"Each year, thousands of long tailed macaques are bred and captured from the wild for sale in Jakarta where they face a life of exploitation and cruelty. There are three main fates awaiting macaques: the pet market (including “Topeng Monyet”), research (export) and food (Indonesian based Chinese restaurants).
Over recent years JAAN has actively campaigned and lobbied to end the exploitation of macaques in Indonesia, in particular those macaques used for the cruel “Topeng Monyet” trade.
Young macaques are caught from the forests by poachers and sold (the price straight from the trapper is Rp 25.000 or US$2). In Jakarta, for Rp. 70,000 (US$7) a young macaque can be purchased. Macaques are sold in pet shops, bird markets and in front of shopping malls by street vendors. The baby macaques attract people because they look cute and are cheap to purchase.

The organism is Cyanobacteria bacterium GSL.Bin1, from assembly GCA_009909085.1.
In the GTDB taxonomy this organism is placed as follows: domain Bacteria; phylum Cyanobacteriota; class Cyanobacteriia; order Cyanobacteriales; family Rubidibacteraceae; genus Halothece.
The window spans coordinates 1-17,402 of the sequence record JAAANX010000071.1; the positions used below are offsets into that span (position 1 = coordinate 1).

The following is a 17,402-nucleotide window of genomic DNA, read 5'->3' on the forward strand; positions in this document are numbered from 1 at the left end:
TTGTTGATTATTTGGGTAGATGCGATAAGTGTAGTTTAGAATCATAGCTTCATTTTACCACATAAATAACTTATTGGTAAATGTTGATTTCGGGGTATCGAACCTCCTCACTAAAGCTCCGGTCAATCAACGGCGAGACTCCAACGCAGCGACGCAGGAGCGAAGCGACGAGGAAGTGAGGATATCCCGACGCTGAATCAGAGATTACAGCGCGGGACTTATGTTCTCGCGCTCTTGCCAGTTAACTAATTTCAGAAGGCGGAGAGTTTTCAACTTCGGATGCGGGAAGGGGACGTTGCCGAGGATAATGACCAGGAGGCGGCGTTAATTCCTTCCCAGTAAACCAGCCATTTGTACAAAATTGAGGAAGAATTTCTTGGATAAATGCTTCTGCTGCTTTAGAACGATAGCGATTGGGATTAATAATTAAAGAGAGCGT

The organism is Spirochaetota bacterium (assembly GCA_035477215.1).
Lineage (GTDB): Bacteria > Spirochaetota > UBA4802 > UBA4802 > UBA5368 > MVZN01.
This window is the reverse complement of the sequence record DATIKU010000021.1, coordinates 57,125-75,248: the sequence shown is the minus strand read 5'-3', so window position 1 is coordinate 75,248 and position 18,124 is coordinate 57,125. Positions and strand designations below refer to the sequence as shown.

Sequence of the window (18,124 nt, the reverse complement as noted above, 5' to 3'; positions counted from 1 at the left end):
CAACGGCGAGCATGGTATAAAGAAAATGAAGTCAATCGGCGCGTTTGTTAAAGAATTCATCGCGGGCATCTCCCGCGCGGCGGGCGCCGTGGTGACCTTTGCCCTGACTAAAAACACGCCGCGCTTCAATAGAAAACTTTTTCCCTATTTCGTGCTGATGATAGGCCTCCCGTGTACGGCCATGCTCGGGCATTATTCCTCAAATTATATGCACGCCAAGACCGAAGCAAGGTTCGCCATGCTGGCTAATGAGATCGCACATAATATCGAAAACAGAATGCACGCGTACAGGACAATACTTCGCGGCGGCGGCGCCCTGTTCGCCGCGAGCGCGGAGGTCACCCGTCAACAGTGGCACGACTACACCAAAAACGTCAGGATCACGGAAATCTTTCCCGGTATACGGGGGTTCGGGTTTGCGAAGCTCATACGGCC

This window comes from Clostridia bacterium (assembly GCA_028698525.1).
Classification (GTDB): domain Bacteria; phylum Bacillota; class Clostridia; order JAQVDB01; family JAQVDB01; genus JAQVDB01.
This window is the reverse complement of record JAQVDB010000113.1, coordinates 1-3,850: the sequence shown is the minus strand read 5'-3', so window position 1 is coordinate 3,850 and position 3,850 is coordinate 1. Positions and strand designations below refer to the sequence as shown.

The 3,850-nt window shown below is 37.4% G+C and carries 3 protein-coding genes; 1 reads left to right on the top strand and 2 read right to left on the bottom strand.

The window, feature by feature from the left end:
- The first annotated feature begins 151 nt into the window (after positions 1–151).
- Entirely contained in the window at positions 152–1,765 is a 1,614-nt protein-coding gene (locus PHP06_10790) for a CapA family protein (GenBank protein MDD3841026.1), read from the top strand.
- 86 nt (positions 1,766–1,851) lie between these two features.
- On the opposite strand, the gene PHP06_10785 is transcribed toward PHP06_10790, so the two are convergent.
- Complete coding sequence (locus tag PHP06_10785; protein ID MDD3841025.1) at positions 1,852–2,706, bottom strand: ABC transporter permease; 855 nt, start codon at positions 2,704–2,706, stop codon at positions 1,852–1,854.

The macaques can be seen kept on short chains, on the street and often in front of the owner’s house. While growing up to adulthood, the chain often grows into the skin, leading to horrific infections and tetanus. Macaques are highly social creatures and in need of social contact. Macaques also form potential health hazards in urban areas due to the likeliness of disease transfer.
Recently Governor Jokowi agreed with the need to stop this practice.
The new regulation formed by Governor Jokowi was implemented in October 2013 and is a very big step towards primate protection and general animal welfare in Indonesia and will end the cruelty now inflicted on thousands of monkeys captured from the wild to be exploited on Jakarta’s busy streets."